ACN - 101321555 Australasian Human Research Ethics Consultancy Services Pty Ltd (AHRECS)
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Australasian Human Research Ethics Consultancy Services Pty Ltd (AHRECS)

The picture talk project: Aboriginal community input on consent for research (Papers: Emily FM Fitzpatrick, et al | 2019)0

Posted by Admin in on February 3, 2019
 

Abstract

Background
The consent and community engagement process for research with Indigenous communities is rarely evaluated. Research protocols are not always collaborative, inclusive or culturally respectful. If participants do not trust or understand the research, selection bias may occur in recruitment, affecting study results potentially denying participants the opportunity to provide more knowledge and greater understanding about their community. Poorly informed consent can also harm the individual participant and the community as a whole.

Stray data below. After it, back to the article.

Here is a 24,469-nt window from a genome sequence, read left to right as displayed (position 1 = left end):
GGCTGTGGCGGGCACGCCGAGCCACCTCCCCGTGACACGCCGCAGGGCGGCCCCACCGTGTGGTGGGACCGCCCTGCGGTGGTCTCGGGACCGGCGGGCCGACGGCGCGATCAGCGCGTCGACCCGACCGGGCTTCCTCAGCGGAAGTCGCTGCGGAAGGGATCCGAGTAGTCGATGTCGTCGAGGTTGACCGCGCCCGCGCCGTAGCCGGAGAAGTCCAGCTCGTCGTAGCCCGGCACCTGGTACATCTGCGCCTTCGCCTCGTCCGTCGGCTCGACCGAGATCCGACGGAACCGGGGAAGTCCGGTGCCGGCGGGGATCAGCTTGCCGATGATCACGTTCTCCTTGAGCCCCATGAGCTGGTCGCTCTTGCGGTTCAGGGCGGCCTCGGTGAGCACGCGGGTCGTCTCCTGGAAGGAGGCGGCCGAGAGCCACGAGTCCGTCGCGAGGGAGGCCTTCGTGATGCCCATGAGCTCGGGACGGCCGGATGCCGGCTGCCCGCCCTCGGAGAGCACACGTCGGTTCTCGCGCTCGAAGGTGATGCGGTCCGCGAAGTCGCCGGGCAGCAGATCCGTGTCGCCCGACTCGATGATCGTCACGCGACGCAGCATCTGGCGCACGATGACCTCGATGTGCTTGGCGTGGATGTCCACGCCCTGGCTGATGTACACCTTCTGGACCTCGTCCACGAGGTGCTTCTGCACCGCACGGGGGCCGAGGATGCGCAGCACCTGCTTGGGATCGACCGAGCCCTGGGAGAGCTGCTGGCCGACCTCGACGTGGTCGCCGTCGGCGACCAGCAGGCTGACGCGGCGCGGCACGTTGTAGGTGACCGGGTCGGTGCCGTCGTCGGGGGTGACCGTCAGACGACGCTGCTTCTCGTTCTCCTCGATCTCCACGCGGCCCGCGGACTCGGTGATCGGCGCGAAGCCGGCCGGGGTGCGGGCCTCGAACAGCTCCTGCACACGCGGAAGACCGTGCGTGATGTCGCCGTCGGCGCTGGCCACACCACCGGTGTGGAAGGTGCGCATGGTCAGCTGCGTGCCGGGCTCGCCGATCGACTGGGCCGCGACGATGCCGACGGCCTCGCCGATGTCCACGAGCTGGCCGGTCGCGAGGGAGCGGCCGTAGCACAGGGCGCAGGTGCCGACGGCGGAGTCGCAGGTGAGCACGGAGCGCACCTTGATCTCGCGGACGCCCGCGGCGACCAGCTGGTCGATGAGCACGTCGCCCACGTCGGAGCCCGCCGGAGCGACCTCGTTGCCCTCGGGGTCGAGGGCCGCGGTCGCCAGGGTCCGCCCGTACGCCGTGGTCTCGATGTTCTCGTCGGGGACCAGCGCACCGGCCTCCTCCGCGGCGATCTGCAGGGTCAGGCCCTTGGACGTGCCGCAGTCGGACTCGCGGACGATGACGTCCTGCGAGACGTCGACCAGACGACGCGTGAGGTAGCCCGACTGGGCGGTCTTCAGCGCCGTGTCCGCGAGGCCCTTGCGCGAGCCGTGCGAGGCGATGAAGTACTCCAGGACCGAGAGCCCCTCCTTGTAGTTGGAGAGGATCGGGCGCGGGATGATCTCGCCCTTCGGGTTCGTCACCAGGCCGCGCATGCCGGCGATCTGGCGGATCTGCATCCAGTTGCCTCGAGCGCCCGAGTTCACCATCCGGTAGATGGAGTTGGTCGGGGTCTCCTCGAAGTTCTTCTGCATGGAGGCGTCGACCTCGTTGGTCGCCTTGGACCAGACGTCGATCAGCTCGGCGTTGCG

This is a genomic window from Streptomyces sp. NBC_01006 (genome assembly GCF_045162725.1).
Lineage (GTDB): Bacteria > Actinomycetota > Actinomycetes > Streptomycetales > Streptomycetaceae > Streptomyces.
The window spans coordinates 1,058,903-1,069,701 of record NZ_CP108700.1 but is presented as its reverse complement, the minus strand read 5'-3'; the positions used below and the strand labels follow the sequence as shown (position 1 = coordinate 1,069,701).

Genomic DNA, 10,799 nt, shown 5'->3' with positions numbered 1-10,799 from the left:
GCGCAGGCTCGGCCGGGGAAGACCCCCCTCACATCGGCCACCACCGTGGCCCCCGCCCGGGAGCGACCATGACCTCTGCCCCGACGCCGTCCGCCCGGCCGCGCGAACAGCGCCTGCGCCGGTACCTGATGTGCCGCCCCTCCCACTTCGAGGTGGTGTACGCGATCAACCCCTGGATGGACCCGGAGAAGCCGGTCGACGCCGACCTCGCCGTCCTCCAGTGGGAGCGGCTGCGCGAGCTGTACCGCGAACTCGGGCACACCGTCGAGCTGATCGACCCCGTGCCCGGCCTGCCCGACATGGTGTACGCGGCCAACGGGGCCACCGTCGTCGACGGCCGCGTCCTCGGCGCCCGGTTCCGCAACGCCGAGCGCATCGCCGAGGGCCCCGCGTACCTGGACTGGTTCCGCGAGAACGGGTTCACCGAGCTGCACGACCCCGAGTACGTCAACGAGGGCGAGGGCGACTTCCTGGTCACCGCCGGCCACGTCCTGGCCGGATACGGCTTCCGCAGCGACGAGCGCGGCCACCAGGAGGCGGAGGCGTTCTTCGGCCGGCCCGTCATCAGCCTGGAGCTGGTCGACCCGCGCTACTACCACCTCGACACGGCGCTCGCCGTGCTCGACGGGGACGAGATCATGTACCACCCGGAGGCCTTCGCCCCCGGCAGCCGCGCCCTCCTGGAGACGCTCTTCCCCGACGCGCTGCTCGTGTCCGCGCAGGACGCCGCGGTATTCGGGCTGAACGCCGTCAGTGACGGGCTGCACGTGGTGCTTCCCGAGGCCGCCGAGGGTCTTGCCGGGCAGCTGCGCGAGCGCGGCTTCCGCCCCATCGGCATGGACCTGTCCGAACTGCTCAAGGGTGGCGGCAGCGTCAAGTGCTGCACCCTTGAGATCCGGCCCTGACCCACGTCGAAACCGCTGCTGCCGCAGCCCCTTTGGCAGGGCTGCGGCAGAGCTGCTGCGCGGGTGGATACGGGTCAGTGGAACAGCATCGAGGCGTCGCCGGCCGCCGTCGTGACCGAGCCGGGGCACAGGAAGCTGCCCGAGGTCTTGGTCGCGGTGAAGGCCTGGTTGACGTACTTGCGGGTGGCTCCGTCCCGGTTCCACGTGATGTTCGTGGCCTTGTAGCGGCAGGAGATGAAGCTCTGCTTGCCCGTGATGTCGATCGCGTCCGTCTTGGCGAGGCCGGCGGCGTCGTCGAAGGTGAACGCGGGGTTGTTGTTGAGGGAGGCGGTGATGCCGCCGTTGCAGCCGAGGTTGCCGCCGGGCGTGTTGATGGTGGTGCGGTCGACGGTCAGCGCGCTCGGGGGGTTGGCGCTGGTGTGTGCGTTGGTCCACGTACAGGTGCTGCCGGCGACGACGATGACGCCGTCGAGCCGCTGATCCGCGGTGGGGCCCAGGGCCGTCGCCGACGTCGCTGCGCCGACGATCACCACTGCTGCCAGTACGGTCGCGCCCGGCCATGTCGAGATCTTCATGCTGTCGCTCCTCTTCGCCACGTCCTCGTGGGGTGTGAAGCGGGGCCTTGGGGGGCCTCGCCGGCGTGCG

Methods
Invited by local Aboriginal community leaders of the Fitzroy Valley, the Kimberley, Western Australia, The Picture Talk project explores the consent process for research. Focus groups of Aboriginal community members were conducted to establish preferences for methods of seeking individual consent. Transcripts were analysed through NVivo10 Qualitative software using grounded theory with inductive and deductive coding. Themes were synthesised with quotes highlighted.

Results
Focus groups with Aboriginal community members (n = 6 focus groups of 3–7 participants) were facilitated by a Community Navigator as a cultural guide and interpreter and a researcher. Participants were recruited from all main language groups of the Fitzroy Valley – Gooniyandi, Walmajarri, Wangkatjungka, Bunuba and Nikinya. Participants were aged ≥18 years, with 5 female groups and one male group. Themes identified include: Reputation and trust is essential; The Community Navigator is key; Pictures give the words meaning – milli milli versus Pictures; Achieving consensus in circles; Signing for consent; and Research is needed in the Valley.